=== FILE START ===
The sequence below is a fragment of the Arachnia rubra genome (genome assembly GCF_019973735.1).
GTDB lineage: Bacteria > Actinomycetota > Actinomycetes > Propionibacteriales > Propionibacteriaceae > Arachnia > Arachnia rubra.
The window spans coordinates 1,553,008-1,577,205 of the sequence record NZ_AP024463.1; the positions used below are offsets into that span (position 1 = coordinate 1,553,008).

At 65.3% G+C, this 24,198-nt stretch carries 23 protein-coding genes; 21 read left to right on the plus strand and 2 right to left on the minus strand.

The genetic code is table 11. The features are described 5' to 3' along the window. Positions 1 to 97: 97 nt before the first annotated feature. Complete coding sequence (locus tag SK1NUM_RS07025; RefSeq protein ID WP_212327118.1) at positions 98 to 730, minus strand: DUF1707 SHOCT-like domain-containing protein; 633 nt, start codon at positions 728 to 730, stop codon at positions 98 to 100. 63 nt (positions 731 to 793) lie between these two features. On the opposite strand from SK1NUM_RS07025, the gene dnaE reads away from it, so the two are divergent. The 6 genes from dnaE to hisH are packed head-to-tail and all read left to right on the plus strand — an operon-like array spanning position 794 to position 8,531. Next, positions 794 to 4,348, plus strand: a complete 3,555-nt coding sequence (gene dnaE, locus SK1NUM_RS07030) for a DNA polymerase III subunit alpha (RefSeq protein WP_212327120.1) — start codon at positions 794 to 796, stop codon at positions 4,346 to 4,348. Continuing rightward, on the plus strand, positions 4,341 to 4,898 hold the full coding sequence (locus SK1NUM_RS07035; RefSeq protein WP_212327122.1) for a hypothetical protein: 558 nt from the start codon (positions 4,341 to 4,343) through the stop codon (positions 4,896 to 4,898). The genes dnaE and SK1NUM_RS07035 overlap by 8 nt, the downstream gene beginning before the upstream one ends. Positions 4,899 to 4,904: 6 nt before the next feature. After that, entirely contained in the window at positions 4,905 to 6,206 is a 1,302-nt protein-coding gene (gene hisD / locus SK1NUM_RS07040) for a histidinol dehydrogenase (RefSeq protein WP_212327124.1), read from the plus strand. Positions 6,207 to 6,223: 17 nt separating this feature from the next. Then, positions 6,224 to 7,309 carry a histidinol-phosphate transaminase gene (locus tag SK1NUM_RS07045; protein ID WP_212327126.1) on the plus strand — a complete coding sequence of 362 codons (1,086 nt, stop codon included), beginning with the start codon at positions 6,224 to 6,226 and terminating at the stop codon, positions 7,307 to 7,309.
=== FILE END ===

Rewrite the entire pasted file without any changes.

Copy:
The sequence below is a fragment of the Arachnia rubra genome (genome assembly GCF_019973735.1).
GTDB lineage: Bacteria > Actinomycetota > Actinomycetes > Propionibacteriales > Propionibacteriaceae > Arachnia > Arachnia rubra.
The window spans coordinates 1,553,008-1,577,205 of the sequence record NZ_AP024463.1; the positions used below are offsets into that span (position 1 = coordinate 1,553,008).

At 65.3% G+C, this 24,198-nt stretch carries 23 protein-coding genes; 21 read left to right on the plus strand and 2 right to left on the minus strand.

The genetic code is table 11. The features are described 5' to 3' along the window. Positions 1 to 97: 97 nt before the first annotated feature. Complete coding sequence (locus tag SK1NUM_RS07025; RefSeq protein ID WP_212327118.1) at positions 98 to 730, minus strand: DUF1707 SHOCT-like domain-containing protein; 633 nt, start codon at positions 728 to 730, stop codon at positions 98 to 100. 63 nt (positions 731 to 793) lie between these two features. On the opposite strand from SK1NUM_RS07025, the gene dnaE reads away from it, so the two are divergent. The 6 genes from dnaE to hisH are packed head-to-tail and all read left to right on the plus strand — an operon-like array spanning position 794 to position 8,531. Next, positions 794 to 4,348, plus strand: a complete 3,555-nt coding sequence (gene dnaE, locus SK1NUM_RS07030) for a DNA polymerase III subunit alpha (RefSeq protein WP_212327120.1) — start codon at positions 794 to 796, stop codon at positions 4,346 to 4,348. Continuing rightward, on the plus strand, positions 4,341 to 4,898 hold the full coding sequence (locus SK1NUM_RS07035; RefSeq protein WP_212327122.1) for a hypothetical protein: 558 nt from the start codon (positions 4,341 to 4,343) through the stop codon (positions 4,896 to 4,898). The genes dnaE and SK1NUM_RS07035 overlap by 8 nt, the downstream gene beginning before the upstream one ends. Positions 4,899 to 4,904: 6 nt before the next feature. After that, entirely contained in the window at positions 4,905 to 6,206 is a 1,302-nt protein-coding gene (gene hisD / locus SK1NUM_RS07040) for a histidinol dehydrogenase (RefSeq protein WP_212327124.1), read from the plus strand. Positions 6,207 to 6,223: 17 nt separating this feature from the next. Then, positions 6,224 to 7,309 carry a histidinol-phosphate transaminase gene (locus tag SK1NUM_RS07045; protein ID WP_212327126.1) on the plus strand — a complete coding sequence of 362 codons (1,086 nt, stop codon included), beginning with the start codon at positions 6,224 to 6,226 and terminating at the stop codon, positions 7,307 to 7,309.